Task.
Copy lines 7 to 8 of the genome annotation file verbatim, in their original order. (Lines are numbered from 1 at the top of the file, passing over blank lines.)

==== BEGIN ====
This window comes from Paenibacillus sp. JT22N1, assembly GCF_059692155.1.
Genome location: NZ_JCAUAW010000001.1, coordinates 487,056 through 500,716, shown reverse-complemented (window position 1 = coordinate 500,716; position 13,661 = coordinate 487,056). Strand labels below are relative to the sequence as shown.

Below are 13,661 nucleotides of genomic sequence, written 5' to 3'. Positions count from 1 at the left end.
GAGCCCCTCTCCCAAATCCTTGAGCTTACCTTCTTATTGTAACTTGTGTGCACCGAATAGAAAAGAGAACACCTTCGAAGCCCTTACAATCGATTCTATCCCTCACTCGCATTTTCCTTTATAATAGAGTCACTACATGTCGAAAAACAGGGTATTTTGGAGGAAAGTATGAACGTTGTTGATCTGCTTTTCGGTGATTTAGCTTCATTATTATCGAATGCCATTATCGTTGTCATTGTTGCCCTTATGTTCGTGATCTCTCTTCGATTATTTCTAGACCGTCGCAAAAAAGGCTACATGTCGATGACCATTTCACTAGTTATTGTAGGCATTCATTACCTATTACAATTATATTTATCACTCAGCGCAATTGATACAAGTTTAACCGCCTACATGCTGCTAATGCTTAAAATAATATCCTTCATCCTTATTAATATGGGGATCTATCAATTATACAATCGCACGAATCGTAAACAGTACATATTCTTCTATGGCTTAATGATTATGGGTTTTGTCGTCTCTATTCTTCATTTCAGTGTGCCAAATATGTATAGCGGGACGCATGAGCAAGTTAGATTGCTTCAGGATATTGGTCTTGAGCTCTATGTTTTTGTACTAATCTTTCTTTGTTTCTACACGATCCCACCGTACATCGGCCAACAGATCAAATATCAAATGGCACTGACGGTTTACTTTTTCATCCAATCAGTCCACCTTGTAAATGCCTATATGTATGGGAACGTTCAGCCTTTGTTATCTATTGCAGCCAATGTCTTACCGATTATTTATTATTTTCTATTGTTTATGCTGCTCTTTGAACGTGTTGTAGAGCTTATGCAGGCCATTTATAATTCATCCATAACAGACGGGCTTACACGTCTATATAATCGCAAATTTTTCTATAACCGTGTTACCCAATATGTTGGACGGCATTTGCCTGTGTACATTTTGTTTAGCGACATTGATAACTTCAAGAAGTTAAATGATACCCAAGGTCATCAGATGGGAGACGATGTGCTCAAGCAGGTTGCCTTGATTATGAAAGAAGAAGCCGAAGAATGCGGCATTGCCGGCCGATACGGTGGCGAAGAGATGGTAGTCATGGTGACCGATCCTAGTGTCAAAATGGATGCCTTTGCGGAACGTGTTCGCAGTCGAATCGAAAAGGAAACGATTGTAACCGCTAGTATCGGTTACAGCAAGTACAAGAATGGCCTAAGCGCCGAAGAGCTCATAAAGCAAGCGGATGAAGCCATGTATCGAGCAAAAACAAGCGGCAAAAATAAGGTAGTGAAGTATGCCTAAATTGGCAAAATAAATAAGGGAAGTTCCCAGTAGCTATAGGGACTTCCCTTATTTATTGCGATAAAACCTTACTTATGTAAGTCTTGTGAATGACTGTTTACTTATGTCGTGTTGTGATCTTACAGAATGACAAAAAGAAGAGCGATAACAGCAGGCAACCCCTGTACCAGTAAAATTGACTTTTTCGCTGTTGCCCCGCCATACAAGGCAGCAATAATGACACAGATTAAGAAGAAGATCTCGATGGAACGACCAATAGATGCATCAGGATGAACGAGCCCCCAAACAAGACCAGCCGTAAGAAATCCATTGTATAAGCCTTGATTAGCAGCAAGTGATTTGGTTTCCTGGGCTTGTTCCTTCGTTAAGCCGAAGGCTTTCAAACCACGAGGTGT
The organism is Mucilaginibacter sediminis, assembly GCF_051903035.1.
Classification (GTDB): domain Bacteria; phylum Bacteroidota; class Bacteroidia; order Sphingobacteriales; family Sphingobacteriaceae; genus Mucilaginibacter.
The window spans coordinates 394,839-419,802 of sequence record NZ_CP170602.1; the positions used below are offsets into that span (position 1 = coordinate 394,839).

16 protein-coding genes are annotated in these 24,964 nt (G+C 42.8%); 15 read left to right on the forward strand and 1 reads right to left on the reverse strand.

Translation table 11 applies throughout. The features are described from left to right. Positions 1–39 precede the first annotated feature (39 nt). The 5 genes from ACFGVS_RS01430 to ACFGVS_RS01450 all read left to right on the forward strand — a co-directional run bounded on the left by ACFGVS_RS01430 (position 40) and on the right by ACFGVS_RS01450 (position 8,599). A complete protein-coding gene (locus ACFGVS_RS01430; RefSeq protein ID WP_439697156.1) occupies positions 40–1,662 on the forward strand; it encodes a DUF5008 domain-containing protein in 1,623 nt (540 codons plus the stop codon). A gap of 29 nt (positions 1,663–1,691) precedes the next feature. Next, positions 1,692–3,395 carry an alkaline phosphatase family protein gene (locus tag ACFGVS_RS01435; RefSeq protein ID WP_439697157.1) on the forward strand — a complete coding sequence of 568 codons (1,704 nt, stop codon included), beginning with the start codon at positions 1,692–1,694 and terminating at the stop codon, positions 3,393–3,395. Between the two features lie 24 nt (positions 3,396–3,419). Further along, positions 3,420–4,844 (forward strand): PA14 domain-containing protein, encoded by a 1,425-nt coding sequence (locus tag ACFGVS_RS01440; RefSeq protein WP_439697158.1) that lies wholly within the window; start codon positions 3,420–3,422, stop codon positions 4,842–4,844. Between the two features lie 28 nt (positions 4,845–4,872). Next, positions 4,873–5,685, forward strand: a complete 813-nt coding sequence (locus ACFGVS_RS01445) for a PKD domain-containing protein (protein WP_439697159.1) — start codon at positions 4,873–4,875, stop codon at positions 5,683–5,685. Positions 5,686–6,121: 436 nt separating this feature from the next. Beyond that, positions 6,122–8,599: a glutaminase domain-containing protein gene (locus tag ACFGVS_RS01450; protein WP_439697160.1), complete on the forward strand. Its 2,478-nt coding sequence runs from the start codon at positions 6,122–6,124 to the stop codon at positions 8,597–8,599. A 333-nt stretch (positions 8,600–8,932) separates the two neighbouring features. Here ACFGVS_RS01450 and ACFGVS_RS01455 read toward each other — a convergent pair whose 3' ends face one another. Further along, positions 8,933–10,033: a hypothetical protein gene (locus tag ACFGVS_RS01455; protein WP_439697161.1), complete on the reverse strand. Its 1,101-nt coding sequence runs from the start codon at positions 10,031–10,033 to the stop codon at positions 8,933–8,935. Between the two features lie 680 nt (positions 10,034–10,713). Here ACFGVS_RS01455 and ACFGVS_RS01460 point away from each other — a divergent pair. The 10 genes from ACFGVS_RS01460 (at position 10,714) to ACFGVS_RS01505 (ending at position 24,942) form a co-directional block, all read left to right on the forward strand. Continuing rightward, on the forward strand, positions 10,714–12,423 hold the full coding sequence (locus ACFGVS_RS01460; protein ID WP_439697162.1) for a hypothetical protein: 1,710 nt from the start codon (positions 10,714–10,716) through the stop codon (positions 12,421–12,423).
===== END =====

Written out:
The window spans coordinates 394,839-419,802 of sequence record NZ_CP170602.1; the positions used below are offsets into that span (position 1 = coordinate 394,839).

16 protein-coding genes are annotated in these 24,964 nt (G+C 42.8%); 15 read left to right on the forward strand and 1 reads right to left on the reverse strand.